Food foraging: what lies beneath?
With the rise of organic and local produce, food foraging has become more and more popular. In the UK alone, foods that can be foraged range from vegetables and fruits to herbs and shellfish. Not only are these foods delicious but also they contain a wealth of vitamins and nutrients.
It's important for a novice forager to be equipped with not only the right equipment but also the right knowledge. To collect the food a sturdy container or basket is vital. The type of container will depend on how delicate the food in question is. It's also ideal to carry an illustrated guide book or at least a clear photograph of the food to be foraged: some fruits, for example, have similar looking poisonous cousins and so it's important for a forager to be absolutely sure that they're picking the correct version.
A forager must also be aware of the legalities surrounding foraging. In general, there's no need to have the permission of the landowner if only the above-ground body is picked as opposed to uprooting the whole plant. However, this doesn't apply to nearly 200 species listed in the Wildlife and Countryside Act 1981.
What can be foraged?
What can be foraged depends on the location and the season. A large number of useful edible plants are widespread throughout the UK. In the summer months, elderflower is a particularly versatile blossom: it can be eaten raw or dried for use in salads, cakes, jams, fritters, cordials or wine. However, an ideal way to enjoy it is outside whilst relaxing in your garden table and chairs
as elderflower 'champagne'. Berries are one of the easier foods to forage in late summer. Common berries include blackberries, mulberries and sloes, all of which can be made into an abundance of drinks and dishes, including jams, cakes, ice cream, wine and gin.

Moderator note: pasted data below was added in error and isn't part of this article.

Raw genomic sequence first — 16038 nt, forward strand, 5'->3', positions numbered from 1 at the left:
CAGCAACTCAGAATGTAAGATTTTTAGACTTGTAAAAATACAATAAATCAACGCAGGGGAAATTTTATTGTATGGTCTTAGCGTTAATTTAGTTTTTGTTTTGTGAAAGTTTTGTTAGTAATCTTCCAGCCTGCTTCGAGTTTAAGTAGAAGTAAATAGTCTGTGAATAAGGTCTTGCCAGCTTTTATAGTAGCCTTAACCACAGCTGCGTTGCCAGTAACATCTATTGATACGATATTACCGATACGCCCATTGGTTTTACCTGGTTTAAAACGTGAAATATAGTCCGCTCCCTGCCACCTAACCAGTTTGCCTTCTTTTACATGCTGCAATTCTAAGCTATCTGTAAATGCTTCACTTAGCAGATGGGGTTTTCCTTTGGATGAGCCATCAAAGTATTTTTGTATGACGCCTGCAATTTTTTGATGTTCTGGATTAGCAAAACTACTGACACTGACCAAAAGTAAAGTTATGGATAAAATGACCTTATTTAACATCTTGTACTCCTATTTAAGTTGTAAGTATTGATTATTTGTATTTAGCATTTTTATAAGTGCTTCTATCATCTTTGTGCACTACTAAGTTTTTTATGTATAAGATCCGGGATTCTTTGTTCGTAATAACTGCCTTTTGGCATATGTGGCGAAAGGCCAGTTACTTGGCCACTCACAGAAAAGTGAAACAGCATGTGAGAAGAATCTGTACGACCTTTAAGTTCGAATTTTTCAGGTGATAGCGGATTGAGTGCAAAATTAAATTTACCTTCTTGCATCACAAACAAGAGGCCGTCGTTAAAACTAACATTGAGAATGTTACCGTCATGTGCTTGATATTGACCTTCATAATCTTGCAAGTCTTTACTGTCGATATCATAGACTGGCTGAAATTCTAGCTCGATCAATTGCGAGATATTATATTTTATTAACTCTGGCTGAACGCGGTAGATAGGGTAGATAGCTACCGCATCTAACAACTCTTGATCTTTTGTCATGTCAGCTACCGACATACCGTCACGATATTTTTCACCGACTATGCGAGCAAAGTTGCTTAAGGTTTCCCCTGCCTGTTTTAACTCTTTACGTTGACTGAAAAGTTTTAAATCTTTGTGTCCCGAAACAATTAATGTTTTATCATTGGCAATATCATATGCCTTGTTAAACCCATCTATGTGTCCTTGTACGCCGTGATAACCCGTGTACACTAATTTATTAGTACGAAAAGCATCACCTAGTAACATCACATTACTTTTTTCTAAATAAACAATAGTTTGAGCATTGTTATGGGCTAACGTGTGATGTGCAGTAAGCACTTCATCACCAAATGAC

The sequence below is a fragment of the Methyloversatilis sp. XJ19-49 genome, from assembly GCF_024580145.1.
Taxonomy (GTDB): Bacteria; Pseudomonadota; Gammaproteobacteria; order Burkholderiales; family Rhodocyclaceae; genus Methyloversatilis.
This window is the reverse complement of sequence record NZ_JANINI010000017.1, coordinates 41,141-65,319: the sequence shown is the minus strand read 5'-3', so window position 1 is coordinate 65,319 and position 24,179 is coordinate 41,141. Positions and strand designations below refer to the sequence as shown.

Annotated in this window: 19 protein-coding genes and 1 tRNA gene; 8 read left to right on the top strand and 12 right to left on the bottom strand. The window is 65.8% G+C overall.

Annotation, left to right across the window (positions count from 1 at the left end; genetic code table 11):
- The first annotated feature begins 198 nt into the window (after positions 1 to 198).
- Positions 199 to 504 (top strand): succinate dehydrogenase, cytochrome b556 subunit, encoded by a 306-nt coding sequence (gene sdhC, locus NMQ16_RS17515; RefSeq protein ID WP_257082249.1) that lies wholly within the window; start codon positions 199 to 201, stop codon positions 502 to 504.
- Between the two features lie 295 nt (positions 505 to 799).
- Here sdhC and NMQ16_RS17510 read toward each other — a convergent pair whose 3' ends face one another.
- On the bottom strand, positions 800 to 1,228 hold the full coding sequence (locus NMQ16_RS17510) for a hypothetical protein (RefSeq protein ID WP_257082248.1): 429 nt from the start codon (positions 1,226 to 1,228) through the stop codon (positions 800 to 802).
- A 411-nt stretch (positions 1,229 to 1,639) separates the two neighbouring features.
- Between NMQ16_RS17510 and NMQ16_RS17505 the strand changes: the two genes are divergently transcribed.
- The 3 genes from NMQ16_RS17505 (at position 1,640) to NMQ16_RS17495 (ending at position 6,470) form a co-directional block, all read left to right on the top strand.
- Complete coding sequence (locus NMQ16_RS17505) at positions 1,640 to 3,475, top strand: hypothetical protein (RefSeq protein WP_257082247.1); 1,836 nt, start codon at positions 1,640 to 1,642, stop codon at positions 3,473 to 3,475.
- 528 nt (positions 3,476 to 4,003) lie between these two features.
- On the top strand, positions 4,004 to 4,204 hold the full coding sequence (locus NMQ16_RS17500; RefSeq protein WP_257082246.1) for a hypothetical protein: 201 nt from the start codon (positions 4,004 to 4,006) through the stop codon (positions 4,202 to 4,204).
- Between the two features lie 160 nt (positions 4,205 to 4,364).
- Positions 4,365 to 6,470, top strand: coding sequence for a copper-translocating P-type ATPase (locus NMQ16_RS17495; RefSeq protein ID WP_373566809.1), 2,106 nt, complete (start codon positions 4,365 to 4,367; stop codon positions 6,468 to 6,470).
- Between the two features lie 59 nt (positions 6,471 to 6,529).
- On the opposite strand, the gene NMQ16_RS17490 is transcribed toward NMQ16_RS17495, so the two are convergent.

Dandelions are good picking as winter sets in as there are plenty of leaves, as opposed to flowers, that make for a delicious salad when mixed with lettuce. The roots can also be dug up, dried, and ground into coffee, which has an acquired chicory taste. This is also the time for rose hips, which have started to soften, as the weather gets colder. They can be cooked to make a range of sweet dishes, including syrup, jellies and puddings. For those who prefer to eat their pickings straight from the tree the medlar produces dull brown fruit that, around the months of October and November, becomes sweet and pulpy, similar to a stewed pear. The flesh can be eaten raw or used in puddings or pies.
There are also a wide variety of plants that can be foraged throughout the year. One that most avid gardeners label an evil weed is the resilient ground elder. However, although labelled a pest its leaves are very flavoursome. The young leaves can be used in salads and the older ones steamed gently, like cabbage. Another plant generally despised is the stinging nettle. The fresh growth springing up close to the base of a clump of this plant, however, can be stewed or used in soup. Gloves should be worn when both picking and preparing this plant.